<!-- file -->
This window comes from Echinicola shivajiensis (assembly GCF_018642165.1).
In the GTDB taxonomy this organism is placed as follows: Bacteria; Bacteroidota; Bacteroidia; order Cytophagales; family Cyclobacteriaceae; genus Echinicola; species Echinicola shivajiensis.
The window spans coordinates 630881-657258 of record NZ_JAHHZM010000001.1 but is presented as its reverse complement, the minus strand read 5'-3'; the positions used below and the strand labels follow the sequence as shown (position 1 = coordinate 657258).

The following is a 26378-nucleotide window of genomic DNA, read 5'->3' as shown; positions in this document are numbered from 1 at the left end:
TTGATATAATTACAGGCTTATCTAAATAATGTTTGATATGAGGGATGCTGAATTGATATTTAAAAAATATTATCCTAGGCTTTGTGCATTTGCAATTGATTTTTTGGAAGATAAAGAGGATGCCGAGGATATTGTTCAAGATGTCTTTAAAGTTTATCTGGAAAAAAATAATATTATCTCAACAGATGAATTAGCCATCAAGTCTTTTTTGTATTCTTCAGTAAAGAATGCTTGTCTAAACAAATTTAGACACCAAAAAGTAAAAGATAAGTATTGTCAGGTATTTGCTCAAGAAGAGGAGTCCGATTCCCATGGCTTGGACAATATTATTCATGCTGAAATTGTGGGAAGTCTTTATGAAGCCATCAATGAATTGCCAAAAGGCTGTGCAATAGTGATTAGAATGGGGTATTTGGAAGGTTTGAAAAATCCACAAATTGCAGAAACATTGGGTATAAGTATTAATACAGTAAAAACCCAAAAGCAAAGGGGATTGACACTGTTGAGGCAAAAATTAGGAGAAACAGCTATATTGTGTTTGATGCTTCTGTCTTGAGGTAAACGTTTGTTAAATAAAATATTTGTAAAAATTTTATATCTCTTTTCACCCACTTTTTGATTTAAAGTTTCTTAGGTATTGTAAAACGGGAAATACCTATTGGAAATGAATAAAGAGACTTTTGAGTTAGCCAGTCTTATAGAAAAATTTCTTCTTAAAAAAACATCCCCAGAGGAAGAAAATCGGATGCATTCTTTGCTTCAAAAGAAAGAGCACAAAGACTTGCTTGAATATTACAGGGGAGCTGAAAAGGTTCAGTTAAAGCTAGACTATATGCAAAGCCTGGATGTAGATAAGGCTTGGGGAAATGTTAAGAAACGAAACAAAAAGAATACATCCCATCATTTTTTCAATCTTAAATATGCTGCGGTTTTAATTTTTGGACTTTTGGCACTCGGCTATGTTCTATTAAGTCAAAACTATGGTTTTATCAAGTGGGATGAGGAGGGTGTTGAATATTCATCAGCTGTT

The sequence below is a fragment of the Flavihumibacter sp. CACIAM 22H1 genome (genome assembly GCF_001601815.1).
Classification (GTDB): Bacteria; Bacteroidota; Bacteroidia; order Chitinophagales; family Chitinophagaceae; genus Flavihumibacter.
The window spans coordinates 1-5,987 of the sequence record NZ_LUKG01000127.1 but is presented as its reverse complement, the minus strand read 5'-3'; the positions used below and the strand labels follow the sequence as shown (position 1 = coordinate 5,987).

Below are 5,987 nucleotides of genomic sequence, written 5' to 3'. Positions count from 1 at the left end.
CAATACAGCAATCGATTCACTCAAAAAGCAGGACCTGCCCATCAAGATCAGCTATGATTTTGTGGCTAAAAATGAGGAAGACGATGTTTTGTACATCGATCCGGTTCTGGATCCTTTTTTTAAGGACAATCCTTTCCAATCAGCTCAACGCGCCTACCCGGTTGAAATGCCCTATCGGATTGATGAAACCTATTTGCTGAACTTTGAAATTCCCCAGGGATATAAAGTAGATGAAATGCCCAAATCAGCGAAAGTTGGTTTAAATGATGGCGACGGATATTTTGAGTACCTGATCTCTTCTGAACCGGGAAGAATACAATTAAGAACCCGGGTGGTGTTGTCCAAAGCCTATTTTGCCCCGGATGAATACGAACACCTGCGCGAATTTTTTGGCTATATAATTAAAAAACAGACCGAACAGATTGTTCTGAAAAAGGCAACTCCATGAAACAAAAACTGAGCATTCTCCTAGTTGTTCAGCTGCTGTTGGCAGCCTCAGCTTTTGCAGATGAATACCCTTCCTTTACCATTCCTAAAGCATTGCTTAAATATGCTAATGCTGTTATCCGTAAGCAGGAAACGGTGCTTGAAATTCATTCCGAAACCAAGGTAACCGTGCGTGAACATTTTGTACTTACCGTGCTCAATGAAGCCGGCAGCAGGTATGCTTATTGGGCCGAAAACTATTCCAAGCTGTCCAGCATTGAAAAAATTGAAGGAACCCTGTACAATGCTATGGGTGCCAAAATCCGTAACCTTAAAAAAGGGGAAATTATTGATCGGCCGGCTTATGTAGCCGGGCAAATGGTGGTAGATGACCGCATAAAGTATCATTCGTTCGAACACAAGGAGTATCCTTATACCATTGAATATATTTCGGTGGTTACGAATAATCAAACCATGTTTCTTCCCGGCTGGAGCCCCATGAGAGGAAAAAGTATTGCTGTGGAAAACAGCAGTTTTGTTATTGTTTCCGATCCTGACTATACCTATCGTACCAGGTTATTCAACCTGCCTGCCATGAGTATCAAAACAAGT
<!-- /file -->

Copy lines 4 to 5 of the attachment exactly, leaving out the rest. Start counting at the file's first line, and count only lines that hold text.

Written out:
The following is a 26378-nucleotide window of genomic DNA, read 5'->3' as shown; positions in this document are numbered from 1 at the left end:
TTGATATAATTACAGGCTTATCTAAATAATGTTTGATATGAGGGATGCTGAATTGATATTTAAAAAATATTATCCTAGGCTTTGTGCATTTGCAATTGATTTTTTGGAAGATAAAGAGGATGCCGAGGATATTGTTCAAGATGTCTTTAAAGTTTATCTGGAAAAAAATAATATTATCTCAACAGATGAATTAGCCATCAAGTCTTTTTTGTATTCTTCAGTAAAGAATGCTTGTCTAAACAAATTTAGACACCAAAAAGTAAAAGATAAGTATTGTCAGGTATTTGCTCAAGAAGAGGAGTCCGATTCCCATGGCTTGGACAATATTATTCATGCTGAAATTGTGGGAAGTCTTTATGAAGCCATCAATGAATTGCCAAAAGGCTGTGCAATAGTGATTAGAATGGGGTATTTGGAAGGTTTGAAAAATCCACAAATTGCAGAAACATTGGGTATAAGTATTAATACAGTAAAAACCCAAAAGCAAAGGGGATTGACACTGTTGAGGCAAAAATTAGGAGAAACAGCTATATTGTGTTTGATGCTTCTGTCTTGAGGTAAACGTTTGTTAAATAAAATATTTGTAAAAATTTTATATCTCTTTTCACCCACTTTTTGATTTAAAGTTTCTTAGGTATTGTAAAACGGGAAATACCTATTGGAAATGAATAAAGAGACTTTTGAGTTAGCCAGTCTTATAGAAAAATTTCTTCTTAAAAAAACATCCCCAGAGGAAGAAAATCGGATGCATTCTTTGCTTCAAAAGAAAGAGCACAAAGACTTGCTTGAATATTACAGGGGAGCTGAAAAGGTTCAGTTAAAGCTAGACTATATGCAAAGCCTGGATGTAGATAAGGCTTGGGGAAATGTTAAGAAACGAAACAAAAAGAATACATCCCATCATTTTTTCAATCTTAAATATGCTGCGGTTTTAATTTTTGGACTTTTGGCACTCGGCTATGTTCTATTAAGTCAAAACTATGGTTTTATCAAGTGGGATGAGGAGGGTGTTGAATATTCATCAGCTGTT